Only three years later, however, another clash occurred between the Mengo and protectorate governments over the issue of direct election of Buganda’s representatives in the Legislative Council. As a result, from 1958 to 1961, Buganda was not represented. Towards the end of 1958, the appointed Lukiiko passed a resolution terminating all the agreements signed between Buganda kings and Her Majesty’s Government. They demanded that powers that had been surrendered to the crown government should be returned to the Kabaka.

The Secretary of State for Colonies, Lord Iain Macleod, met the Kabaka in August 1960 with a delegation from the Lukiiko to iron out their differences, as the country prepared for the 1961 elections that would pave the way for independence. Buganda’s response was two fold: boycott the elections and declare the kingdom’s own independence.

In September 1960, the Lukiiko submitted a memorandum to the Queen, outlining a “plan for an independent Buganda”. Under the plan, an independent Buganda would maintain friendly relations with Her Majesty’s Government, remain a member of the Commonwealth, and seek admission to the United Nations. Buganda would have her own army with the Kabaka as commander in chief.

Arrangements for Buganda’s independence were to be completed by December 31, 1960. On January 1, 1961, the Lukiiko declared Buganda’s independence. Little effort, however, was made to bring the declared independence into reality. As the Lukiiko had decided to boycott the March 1961 elections, it asked people in Buganda not to register for the elections. Some Baganda, however, chose to participate.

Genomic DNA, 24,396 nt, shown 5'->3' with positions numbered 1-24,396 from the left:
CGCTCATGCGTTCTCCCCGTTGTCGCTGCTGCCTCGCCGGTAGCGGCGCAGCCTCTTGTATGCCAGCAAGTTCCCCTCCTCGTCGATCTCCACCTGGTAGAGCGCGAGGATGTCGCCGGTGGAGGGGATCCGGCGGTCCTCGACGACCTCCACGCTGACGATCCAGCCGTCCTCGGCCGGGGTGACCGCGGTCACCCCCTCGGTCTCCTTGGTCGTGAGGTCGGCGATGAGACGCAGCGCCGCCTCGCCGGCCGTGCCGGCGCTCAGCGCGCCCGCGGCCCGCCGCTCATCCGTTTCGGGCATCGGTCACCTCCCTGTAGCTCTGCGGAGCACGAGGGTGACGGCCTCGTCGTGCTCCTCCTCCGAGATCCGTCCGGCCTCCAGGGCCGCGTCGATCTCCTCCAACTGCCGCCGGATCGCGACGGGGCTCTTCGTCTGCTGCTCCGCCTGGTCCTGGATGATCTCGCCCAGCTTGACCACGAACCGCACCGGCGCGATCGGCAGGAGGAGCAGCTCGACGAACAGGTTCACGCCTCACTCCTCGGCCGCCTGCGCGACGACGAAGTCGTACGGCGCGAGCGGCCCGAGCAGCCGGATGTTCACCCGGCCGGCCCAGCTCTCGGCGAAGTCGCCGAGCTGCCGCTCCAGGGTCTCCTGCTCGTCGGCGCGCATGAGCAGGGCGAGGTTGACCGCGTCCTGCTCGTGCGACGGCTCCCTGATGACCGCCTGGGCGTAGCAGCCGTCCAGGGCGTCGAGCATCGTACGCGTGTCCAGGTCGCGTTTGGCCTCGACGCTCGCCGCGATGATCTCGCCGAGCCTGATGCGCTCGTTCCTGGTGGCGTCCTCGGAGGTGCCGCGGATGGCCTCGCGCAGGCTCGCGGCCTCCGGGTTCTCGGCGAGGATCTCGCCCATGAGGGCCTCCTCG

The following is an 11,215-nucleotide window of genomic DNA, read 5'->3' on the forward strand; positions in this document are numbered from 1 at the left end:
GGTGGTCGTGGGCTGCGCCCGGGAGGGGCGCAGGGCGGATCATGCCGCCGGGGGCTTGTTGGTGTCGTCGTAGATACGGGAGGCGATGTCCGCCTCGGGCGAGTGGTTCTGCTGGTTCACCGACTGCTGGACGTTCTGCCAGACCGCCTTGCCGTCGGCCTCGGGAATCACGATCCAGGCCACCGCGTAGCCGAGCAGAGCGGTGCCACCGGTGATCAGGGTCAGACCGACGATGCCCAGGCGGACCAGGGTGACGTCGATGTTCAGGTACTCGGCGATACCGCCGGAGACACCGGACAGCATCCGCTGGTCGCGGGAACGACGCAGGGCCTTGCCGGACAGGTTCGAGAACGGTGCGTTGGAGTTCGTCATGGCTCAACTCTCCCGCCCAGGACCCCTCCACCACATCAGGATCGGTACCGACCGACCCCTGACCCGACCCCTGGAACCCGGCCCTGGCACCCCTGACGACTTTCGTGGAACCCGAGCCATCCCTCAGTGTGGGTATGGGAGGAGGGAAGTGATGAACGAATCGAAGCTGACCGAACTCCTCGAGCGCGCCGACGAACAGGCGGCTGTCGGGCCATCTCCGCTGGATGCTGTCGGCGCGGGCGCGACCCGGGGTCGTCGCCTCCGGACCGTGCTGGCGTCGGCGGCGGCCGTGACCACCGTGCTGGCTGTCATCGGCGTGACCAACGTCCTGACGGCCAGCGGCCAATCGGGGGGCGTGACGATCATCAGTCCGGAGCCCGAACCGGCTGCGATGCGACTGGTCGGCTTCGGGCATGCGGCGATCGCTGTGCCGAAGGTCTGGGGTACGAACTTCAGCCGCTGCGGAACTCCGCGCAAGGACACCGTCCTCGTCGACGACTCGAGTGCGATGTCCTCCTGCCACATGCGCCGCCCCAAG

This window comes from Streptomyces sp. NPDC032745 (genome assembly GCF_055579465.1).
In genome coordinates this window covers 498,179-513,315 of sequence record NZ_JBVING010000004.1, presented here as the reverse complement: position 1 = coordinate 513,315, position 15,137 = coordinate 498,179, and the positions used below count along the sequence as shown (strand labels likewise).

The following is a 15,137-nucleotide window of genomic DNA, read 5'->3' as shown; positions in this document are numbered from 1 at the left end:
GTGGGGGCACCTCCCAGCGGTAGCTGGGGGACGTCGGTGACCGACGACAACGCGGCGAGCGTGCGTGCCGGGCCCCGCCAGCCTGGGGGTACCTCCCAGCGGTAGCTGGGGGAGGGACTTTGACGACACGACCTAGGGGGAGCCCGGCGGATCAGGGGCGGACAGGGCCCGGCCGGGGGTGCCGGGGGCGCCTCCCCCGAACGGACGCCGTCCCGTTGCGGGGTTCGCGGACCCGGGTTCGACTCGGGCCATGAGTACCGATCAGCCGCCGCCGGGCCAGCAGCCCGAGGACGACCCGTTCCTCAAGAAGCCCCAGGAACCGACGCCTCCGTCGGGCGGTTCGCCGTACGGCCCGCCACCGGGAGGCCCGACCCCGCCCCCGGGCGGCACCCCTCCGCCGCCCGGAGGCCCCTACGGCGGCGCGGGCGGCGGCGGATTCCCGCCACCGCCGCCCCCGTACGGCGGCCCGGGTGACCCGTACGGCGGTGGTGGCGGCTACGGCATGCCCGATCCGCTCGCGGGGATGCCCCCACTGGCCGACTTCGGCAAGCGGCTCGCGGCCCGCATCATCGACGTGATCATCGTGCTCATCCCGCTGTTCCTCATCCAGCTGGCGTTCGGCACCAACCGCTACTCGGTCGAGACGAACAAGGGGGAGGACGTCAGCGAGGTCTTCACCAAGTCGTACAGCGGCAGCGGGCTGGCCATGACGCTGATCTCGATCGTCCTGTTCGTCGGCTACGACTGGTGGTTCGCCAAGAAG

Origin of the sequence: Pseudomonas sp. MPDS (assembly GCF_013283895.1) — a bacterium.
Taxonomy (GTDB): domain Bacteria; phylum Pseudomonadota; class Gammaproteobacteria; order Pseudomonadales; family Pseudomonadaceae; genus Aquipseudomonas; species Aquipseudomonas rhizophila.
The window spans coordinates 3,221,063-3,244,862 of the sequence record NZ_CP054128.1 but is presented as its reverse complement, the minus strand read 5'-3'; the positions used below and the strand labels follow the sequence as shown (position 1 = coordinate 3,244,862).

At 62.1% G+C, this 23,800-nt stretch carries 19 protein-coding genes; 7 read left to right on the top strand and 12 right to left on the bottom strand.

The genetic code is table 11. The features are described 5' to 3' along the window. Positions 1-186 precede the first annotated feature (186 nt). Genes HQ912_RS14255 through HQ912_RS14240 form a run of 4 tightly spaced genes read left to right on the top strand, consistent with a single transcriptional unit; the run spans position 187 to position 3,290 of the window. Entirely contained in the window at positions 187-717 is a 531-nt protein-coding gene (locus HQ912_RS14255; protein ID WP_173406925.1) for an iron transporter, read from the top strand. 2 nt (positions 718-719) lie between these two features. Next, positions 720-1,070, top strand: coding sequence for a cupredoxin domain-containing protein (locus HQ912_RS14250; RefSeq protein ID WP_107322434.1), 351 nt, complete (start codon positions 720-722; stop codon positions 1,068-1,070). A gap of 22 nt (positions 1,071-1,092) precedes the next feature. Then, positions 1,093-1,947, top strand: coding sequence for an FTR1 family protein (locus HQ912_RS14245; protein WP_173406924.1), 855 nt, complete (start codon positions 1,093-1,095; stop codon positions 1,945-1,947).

The two main parties contesting the elections were the Uganda Peoples Congress (UPC) headed by Apollo Milton Obote and the Democratic Party (DP) led by Benedicto Kiwanuka. Both parties shared the view that Uganda should continue as a united country. They viewed Buganda’s demands as a threat to that unity as the country moved towards independence. DP won 20 of the 21 seats on offer in Buganda. Having secured another 23 in other parts of the country against UPC’s 35, the Democratic Party formed the government headed by Benedicto Kiwanuka as Chief Minister.

Having failed to secede and the future of the Kabaka and the kingdom in an independent Uganda being uncertain, Buganda changed strategy. It decided to push for a federal status, which would ensure the continued existence of the kingdom, and secure for the Kabaka a superior position within an independent Uganda. In June 1961, thousands of Baganda chanting “Kabaka Yekka” (only the king) staged demonstrations against the government of Benedicto Kiwanuka, whom they viewed as a traitor.